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Nintendo download services aren’t lacking for casino-style titles, ensuring that you don’t need a pesky deck of cards if you want a game of chance. In the case of poker games, we should be grateful that it means gambling only with fake, electronic money — always a safer way to play. 1st Class Poker & BlackJack is the latest example in a busy genre, and bets with a decent hand.

As the title suggests, this offering from card game specialists GameOn has two main options: poker and blackjack. There are three modes overall: poker, videopoker and blackjack, with a number of game variations in each. The poker mode allows you to choose from seven options, such as Texas Hold ’Em, Omaha and 5 Card Draw rules. Once you’ve chosen your favoured style you select the table to join, with more difficult tables having higher buy-ins but bigger pay-offs if you succeed. With a starting kitty of $1000, it’s all about balancing risk and reward and trusting in your judgement. For longer games, there's the handy option to save progress and return later on, particularly useful on tables with more opponents and larger balances to lose.

Videopoker mode, meanwhile, is a quick-fire experience designed to replicate electronic poker machines. Five variations are available, and these serve as a chance to warm up for a full-on poker match without necessarily risking too much money. Blackjack mode is the easiest game to grasp by a long way, as it’s a simple bet against the banker to hit a total as close to 21 as possible. With options to face the banker individually or with up to five CPU players, it’s a good mode for a short five-minute session.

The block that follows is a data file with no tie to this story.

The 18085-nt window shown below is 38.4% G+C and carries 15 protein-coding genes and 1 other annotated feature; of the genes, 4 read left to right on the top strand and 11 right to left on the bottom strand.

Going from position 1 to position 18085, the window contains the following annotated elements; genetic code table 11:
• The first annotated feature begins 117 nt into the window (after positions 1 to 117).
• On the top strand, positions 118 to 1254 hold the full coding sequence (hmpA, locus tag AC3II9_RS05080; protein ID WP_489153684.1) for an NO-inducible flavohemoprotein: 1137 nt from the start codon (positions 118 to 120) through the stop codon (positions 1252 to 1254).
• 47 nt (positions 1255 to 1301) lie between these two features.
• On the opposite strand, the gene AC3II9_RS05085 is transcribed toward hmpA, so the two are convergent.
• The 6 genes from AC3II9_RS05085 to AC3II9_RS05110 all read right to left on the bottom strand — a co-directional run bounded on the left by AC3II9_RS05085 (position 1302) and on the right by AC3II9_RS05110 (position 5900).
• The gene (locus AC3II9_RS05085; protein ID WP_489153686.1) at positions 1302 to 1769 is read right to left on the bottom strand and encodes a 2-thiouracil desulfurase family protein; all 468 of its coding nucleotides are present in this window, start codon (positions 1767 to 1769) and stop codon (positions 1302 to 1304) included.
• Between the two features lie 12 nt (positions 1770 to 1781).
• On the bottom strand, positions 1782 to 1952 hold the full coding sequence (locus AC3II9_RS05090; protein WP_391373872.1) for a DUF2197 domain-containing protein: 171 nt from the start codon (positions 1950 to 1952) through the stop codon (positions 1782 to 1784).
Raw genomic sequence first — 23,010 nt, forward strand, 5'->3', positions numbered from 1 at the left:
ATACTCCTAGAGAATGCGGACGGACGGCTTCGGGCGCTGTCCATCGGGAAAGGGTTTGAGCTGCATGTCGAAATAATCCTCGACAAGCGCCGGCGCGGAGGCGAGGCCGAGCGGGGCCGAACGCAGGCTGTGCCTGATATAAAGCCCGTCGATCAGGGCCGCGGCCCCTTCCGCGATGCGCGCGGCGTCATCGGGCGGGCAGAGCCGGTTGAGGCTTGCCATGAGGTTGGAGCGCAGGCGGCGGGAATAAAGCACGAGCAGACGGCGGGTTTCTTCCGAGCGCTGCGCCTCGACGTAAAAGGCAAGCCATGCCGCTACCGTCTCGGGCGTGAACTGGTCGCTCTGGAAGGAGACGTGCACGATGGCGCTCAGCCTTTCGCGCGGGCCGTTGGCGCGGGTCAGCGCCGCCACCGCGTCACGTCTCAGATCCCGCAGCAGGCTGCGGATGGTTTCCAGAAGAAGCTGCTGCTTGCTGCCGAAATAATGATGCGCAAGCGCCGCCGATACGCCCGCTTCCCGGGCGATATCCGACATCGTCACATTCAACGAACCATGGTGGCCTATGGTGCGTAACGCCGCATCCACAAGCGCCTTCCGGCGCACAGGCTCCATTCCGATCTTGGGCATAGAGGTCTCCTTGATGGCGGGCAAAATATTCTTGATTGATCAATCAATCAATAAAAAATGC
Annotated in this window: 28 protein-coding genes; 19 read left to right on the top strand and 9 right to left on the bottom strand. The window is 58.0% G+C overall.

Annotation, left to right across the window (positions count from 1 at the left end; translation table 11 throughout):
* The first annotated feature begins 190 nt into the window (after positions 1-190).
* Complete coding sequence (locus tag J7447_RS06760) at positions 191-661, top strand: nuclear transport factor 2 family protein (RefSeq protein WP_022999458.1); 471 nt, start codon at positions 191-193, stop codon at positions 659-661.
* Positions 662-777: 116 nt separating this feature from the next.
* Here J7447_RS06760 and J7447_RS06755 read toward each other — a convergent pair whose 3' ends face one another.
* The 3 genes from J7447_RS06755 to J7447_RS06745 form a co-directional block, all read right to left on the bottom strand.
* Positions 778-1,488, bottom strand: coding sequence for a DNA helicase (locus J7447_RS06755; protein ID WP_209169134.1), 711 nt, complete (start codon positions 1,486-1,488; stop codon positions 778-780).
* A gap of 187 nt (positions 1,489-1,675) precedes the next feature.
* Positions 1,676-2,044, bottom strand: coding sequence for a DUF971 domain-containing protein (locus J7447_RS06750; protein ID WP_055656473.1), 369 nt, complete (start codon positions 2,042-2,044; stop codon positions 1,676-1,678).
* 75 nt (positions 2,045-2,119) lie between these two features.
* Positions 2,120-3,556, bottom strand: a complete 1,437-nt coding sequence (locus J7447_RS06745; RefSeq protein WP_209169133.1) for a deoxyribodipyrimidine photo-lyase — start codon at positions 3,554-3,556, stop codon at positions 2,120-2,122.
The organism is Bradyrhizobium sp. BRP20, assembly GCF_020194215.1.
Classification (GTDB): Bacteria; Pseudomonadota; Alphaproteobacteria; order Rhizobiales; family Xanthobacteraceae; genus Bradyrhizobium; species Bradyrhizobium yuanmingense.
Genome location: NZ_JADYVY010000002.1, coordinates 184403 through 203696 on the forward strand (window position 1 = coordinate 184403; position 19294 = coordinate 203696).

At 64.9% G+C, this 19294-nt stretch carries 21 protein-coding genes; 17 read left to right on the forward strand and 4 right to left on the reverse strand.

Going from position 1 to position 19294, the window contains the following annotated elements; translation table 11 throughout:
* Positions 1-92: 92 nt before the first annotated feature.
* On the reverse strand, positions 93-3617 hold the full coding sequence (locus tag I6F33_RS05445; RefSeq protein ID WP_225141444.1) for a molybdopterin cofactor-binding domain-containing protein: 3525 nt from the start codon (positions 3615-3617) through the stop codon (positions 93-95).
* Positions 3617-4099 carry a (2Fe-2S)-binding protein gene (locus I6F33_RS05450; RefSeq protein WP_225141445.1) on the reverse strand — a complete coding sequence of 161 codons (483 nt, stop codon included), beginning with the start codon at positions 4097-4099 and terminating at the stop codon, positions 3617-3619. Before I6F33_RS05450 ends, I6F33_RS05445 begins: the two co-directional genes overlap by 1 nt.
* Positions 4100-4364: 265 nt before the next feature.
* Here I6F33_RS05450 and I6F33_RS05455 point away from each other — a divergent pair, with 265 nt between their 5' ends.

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As this is a poker title, an important area is how much explanation and assistance it gives for less experienced players, as bluffing only works for those who know what they’re doing. In this sense 1st Class Poker & BlackJack raises its bet with a questionable hand: the help content is there, but it’s not presented in the best way. Each mode has a set of instructions and rules to peruse, though the button itself is so small as to be barely noticeable. When selected there are plenty of text boxes explaining the basics, which hands win and so on, but it’s a bland and dull experience to read through them. This title is crying out for a tutorial mode to make this information easily accessible, but players will have to show a willingness and patience to learn the rules the old-fashioned way: by reading them.

It’s the overall presentation, in fact, that lets the title down. The in-game graphics and avatars of opponents are strange and disconcerting 3D models, and it would have been better to opt for a more stylised approach. Sound is just as much of a let-down, with bland midi-music playing constantly in the background, with no respite.

Much like GameOn’s Bridge title, there are decent local multiplayer options if you have friends who fancy some friendly competition. With support for up to five players, it’s possible to play any of the poker or blackjack modes in lobbies, if all players have a copy of the game. If there’s only one copy of the game, meanwhile, the main player can send individual modes to others using Download Play: though more limited and time-consuming, it does mean that one copy of the game is enough. In-game communication options of set messages, custom text or even audio clips are available, though it all seems rather pointless as it's local multiplayer only.


1st Class Poker and BlackJack is, in some ways, a complete package. An impressive range of modes and variations, alongside a decent local multiplayer offering, means that experienced players can have a handy computer simulation that serves its purpose. This title is let down, however, by unappealing visuals, with ugly avatars and the useful details on game rules being undermined by the bland presentation. Overall this title may not win the house, but it’s a decent bet.